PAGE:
The obvious solution, will be to use funds from a Reverse loan.

Here is the last part of the article.

Committee Touts Reverse Mortgages Among Solutions to LTC Crisis

Alyssa Gerace, Septermber 18, 2013

The commission also recommended several ways to tighten Medicaid eligibility for people aged 62 and older by considering assets that are currently excluded from eligibility tests as countable, and by removing opportunities for “gaming” the program rules.

Public resources should be focused on providing care to the needy and poor, not the better-off households who are then able to leave large bequests, says the report. Limiting how much home equity is allowed for Medicaid eligibility could encourage people to turn to a reverse mortgage.

“Limit the home equity exemption to $50,000 (this would redirect many households to use reverse mortgages to fund LTSS and discourage the game of investing otherwise countable assets in exempt homes),” the commission proposed.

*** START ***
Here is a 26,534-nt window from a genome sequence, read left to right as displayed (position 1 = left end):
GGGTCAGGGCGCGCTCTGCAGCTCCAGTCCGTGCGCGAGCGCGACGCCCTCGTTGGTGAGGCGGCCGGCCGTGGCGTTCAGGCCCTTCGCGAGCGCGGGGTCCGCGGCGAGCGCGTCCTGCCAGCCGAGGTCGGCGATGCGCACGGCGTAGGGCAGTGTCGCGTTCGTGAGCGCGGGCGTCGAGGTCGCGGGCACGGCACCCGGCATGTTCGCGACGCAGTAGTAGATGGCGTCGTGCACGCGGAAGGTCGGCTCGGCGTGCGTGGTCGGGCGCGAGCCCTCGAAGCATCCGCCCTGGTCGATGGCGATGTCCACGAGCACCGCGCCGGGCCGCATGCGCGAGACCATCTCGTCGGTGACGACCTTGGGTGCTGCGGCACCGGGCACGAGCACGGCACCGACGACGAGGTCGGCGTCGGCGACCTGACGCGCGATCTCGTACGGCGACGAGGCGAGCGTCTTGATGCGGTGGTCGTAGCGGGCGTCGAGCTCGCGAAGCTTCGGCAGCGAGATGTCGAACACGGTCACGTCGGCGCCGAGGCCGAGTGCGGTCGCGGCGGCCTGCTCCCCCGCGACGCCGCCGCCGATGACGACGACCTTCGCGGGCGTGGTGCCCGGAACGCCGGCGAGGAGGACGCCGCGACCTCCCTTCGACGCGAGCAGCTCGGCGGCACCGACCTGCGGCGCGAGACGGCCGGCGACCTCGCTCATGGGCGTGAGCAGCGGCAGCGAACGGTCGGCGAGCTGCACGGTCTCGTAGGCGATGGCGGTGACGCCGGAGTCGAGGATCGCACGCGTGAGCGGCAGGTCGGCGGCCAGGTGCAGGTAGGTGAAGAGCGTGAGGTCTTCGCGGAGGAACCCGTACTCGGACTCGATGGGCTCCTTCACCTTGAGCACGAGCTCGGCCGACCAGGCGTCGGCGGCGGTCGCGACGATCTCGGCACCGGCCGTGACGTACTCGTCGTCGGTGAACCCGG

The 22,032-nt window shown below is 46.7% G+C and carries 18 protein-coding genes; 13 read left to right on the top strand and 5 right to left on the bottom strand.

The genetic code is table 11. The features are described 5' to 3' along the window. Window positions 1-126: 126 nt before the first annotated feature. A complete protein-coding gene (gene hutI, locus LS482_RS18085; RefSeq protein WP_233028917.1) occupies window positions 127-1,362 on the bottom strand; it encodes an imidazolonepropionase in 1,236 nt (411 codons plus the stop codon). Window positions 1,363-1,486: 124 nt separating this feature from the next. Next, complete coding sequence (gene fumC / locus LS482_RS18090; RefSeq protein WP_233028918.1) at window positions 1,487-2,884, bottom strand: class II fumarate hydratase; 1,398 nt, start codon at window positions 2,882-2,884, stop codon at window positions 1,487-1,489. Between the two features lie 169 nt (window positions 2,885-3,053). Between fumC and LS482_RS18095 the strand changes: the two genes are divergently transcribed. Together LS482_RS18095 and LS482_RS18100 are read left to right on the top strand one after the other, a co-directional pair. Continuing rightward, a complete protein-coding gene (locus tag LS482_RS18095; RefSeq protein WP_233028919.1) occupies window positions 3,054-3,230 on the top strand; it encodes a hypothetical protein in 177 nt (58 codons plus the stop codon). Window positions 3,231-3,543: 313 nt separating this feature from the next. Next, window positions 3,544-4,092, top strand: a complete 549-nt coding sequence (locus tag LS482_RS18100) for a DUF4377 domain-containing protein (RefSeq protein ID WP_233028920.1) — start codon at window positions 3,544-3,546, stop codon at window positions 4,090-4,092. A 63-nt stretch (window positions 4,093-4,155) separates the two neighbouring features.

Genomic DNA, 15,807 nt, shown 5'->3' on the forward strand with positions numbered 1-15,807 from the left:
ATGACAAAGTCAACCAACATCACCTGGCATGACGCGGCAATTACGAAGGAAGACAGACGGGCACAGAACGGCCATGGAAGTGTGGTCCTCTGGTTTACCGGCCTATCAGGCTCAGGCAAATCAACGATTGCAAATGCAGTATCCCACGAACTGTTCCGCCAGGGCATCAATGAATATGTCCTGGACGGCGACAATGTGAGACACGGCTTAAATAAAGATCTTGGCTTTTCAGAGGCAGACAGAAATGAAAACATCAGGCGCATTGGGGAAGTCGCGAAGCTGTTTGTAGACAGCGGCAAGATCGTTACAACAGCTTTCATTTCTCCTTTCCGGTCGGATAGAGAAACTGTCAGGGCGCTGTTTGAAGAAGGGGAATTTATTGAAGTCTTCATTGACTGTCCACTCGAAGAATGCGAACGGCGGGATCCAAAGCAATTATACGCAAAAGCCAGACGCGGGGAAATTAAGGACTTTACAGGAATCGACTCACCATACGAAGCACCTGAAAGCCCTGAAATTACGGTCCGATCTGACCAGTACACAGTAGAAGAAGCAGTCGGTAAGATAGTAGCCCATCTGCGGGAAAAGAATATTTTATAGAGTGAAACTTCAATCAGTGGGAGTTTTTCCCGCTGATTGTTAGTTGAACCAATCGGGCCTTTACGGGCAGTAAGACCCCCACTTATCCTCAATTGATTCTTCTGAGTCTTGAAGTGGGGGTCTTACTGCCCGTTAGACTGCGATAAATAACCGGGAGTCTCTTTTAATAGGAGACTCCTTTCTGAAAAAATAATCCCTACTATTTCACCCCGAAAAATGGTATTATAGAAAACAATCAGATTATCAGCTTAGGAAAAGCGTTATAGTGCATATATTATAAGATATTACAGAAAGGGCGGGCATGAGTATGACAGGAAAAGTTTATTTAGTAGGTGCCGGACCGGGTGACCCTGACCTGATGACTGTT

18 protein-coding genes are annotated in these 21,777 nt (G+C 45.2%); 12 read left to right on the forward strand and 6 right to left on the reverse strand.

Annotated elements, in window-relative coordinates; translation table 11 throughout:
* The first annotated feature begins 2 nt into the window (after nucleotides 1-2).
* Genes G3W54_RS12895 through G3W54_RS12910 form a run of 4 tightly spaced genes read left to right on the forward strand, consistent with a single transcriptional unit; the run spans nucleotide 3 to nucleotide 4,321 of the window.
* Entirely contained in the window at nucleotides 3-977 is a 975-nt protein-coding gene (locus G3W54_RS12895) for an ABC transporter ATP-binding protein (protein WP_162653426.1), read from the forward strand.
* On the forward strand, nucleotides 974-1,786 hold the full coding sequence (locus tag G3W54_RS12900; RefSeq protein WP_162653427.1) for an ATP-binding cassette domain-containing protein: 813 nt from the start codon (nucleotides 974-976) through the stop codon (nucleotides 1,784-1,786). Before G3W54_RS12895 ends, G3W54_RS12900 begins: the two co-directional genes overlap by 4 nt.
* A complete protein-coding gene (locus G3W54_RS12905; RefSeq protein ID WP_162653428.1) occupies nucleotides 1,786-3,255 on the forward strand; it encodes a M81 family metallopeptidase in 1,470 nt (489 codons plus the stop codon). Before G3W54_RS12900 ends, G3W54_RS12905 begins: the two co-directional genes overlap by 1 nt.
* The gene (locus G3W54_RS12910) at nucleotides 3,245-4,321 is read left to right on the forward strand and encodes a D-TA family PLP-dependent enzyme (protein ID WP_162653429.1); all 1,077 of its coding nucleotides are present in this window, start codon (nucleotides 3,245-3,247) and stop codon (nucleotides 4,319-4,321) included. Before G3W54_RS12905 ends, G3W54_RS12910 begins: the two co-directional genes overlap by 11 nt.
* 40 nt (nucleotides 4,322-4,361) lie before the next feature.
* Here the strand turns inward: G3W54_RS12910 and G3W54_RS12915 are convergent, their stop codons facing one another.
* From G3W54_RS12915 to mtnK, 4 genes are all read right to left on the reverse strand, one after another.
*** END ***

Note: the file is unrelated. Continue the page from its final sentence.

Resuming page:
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The Costs of Long Term Care

A federally appointed Commission on Long-term Care recently published their recommendations to Congress about the concern of the future of the aging population of our country and how their needs will be met as they age.

Its a very serious concern and could be very costly to state and federal agencies, as most people are unprepared to meet the process of aging.   Part of their findings and recommendations, would be to use the funds from a Reverse mortgage to essentially, “self-insure” and to be able to afford the costs of aging.

Here is the second part of the article.

Committee Touts Reverse Mortgages Amoung Solutions to LTC Crisis

Alyssa Gerace September 18, 2013

“The need for LTSS and the cost to governments will grow dramatically over the next two decades with the population aging, increasing the burden on already underfunded government health care programs. Preparing to meet the LTSS needs of the population and ensuring adequate financial resources will take time,” it says. “The process should begin now.”

The use of reverse mortgages and a funding source for long-term care was named as one alternative approach to strengthening LTSS financing through private options, among other recommendations.